Science. Can you all decide in your pairs who's going to go first,
who's going to go second?
And whoever's going first, please step up to the podium.
OK, let's find out what the question is. Here it comes.
We gave 100 people 100 seconds to name as many...
Chemical elements that do not
contain the letter O in their name, Richard.
Simply any element of the periodic table that doesn't contain
a letter O, and that is as of May 2015.
OK, thank you very much indeed. Conrad.
The first answer I could think of, and I'll go with that, is zinc.
Zinc, says Conrad. Zinc. Let's see if it's right.
Let's see how many of our 100 said zinc.
It is right.
30 for zinc.
Of course, if zinc did have an O in it, it would be called zoinc.
-Aw, it's a shame, isn't it? Aw, I wish you hadn't said that.
-Quite fun, but, yeah, zoinc.
Now, Jaspal, what would you like to go for?
I'm not sure if this is a chemical element, let's see, um...
-Calcium, says Jaspal. Let's see if calcium's right.
Let's see how many of our 100 people said calcium.
Well, zinc scored 30.
Calcium leaves zinc
in its wake, look at that.
That goes to 12.
Very well done, indeed, Jaspal.
Well played, Jaspal. It's got I's, it's got A's, it's got U's,
but no O's. Perfect.
-A perfect candidate.
-There we are. Thanks very much. David.
We want the name of any chemical element that doesn't contain
the letter O.
I'm going to be honest, I'm a bear of little brains.
-Arsenic, says David.
Let's see how many of our 100 people said that.
It's right. Well, 30's our high
score. 12 is our low.
You passed 30.
You passed 12!
Not bad at all.
6 for arsenic.
It's one of those things that people forget as an element, because we
think of it as something entirely different. But prawns contain a
-surprising amount of arsenic.
-That's why they're so delicious.
-Thank you very much indeed.
We're halfway through the round. Let's take a look at the scores.
6, David and Steve,
looking very strong
on the far podium, there.
Up to 12 we find Ranvir and Jaspal,
then up to 30,
Conrad and Caroline. So, Caroline, low score from you,
please. We're going to come back down the line now,
can the second players please step up to the podium?
-Chemical elements that do not contain the letter O.
That's the one, yeah.
There's one I want, no, I'm not going to risk it.
Ytterbium, says Steve. There's your red line. If you can get below
that with ytterbium, you are into the head-to-head.
Let's see how many people said it, let's see if it's right.
It is right.
You're into the head-to-head.
That's a pointless answer, Steve, very well done indeed.
CHEERING AND APPLAUSE
That adds £250 to the jackpot taking the total up to £2,250. It scores
you nothing. It leaves your total at 6, the lowest total of the round.
-Brilliant stuff, Steve, very well done.
An old Pointless favourite, ytterbium.
It's the most volatile rare-earth element.
It has almost no practical use,
-which makes you feel rather sorry for it.
-It's very useful here.
Yes, do you know what? Suddenly, it does have practical use.
Thank you very much indeed, Richard. Now then, Ranvir.
Well, Steve's just inspired me not only to take a gamble,
but there's a very similar-sounding element and I think it's yttrium.
Yttrium, says Ranvir.
HE WHISPERS: They're very good on that middle podium, aren't they?
Yes. The highest scorers on 30 are Caroline and
Conrad, there's your red line.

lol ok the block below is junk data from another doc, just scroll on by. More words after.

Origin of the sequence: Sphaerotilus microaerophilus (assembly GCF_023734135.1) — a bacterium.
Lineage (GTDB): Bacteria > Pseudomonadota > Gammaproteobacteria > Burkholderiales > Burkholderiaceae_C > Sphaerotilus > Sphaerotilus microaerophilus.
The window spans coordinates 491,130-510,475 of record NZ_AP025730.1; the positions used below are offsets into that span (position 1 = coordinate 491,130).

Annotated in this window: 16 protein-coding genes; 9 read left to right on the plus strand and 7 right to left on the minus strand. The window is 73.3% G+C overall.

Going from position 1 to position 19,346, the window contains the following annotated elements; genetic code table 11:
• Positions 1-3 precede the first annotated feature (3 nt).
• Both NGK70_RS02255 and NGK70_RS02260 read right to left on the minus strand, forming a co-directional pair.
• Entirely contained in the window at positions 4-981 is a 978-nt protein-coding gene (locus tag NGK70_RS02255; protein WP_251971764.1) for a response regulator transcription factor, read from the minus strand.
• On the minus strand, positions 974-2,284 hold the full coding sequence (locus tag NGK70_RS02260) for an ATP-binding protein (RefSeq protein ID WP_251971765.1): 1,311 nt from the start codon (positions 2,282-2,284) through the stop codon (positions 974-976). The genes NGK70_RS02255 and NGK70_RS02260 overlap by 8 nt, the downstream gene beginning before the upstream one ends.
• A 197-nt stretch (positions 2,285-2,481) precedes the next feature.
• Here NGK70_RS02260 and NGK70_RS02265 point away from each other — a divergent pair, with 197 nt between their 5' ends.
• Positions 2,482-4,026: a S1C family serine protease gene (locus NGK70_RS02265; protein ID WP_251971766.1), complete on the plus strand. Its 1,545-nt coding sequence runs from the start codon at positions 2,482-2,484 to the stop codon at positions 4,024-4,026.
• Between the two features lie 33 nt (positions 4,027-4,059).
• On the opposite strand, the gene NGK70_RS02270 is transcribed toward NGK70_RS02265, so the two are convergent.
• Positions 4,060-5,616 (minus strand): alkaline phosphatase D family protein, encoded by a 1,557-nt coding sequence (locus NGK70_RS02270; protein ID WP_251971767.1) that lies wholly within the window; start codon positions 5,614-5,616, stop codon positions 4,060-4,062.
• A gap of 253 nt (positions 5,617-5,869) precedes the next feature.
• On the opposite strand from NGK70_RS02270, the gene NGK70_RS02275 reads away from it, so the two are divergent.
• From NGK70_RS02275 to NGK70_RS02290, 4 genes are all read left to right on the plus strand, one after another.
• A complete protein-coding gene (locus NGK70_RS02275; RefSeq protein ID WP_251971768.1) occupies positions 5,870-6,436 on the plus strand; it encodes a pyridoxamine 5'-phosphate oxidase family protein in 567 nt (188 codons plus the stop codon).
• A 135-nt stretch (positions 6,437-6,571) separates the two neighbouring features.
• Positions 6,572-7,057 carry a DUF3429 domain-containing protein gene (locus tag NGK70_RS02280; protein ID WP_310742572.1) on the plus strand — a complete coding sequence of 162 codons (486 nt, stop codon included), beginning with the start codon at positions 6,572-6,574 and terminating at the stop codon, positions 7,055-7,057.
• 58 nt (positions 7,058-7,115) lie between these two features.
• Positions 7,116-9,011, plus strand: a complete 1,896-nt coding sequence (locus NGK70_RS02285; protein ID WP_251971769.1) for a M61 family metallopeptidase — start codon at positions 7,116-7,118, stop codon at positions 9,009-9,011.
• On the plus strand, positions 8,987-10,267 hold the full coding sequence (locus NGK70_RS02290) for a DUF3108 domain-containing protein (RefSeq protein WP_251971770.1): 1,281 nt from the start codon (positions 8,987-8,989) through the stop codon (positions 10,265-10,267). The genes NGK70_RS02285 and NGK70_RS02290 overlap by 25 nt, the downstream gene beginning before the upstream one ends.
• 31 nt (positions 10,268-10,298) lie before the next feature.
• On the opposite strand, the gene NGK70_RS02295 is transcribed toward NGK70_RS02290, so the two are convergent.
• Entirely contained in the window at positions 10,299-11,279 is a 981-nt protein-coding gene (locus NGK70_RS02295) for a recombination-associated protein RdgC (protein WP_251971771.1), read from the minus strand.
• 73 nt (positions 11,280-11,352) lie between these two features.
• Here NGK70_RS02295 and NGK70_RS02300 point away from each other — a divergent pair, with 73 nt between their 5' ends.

Get below that, you're through.
Very well done. Look at that, Ranvir.
1, that's an excellent score, takes your total up to 13, very well done.
Yeah, more great answering, very well played.
I don't know who'd be happier, the Yttrium Council or the
-Ytterbium Council, to get pointless or one point.
ALEXANDER CHUCKLES Thank you very much indeed.
Now, Caroline, I have sad news.
I'm afraid, even before you've given your answer, you are the
high scorers. I'm sorry. But, hey!
-After that, what are you going to say?
The thing is, my sister's a chemist, so I'm sure she's, like,
sending me brainwaves.
But, I was terrible at chemistry, I got magnesium oxide in my eye once.
I'm not sure. I think, we're out anyway...
-I don't even know if it's a thing.
Is it a thing? I don't know.
Well, you're from Barry. Barium, of course.
Let's see. No red line for you, I'm afraid cos you're already our
high scorers, but let's see how many of our 100 people said barium.
Ah! It's a great answer
as well, Caroline. Fantastic answer.
Takes your total up to 35.
Yeah, it's barium, really,
but I think we should rename it "barryum"
-in honour of your hometown.
There's quite a few pointless answers.
Let's take a look at some more of them. We've already heard one.
Very well done, if you said...
Those are all the pointless answers, let's take a look at the top three
answers. The ones that most of our 100 people said.
Helium, 28, should be at the top, shouldn't it?
And the highest scorer of all, silver, 42.
So, firstly, helium should be right at the top,
and secondly, silver should not be first.
-Yeah, you hear me.
Something's awry there.
-There's a... Write about that.
-That's a conspiracy.
-Yeah, that is a conspiracy, right there.
-Thanks very much, Richard.
So, at the end of our second round, the people
we have to say goodbye to, I'm sorry to say, it's Caroline and Conrad.
Head-to-headers last time. I'm afraid, this time, an early exit,
but it's been great having you on both shows, thank you so much for
playing, Caroline and Conrad.
But for the remaining two pairs, it's now time for our head-to-head.
Very, very well done, Steve and David, Ranvir and Jaspal. You're now
one step closer to the final and the chance to play for our jackpot,
which currently stands at £2,250.
CHEERING AND APPLAUSE
Well, you know what happens from this point on. You're now allowed to
start playing as teams, in that you can chat before you give your
answers. First pair to win two questions will be playing for that
jackpot. Well, every so often we do have a real
humdinger of a head-to-head round.
And I have reason to feel this is going to be one of those.
Very, very strong performances and across both rounds,
so, yes, this should be very close. Best of luck to both pairs.
Let's play the head-to-head.
OK, here comes your first question, and it concerns...
Agatha Christie film adaptations. Richard.
Going to show you five pictures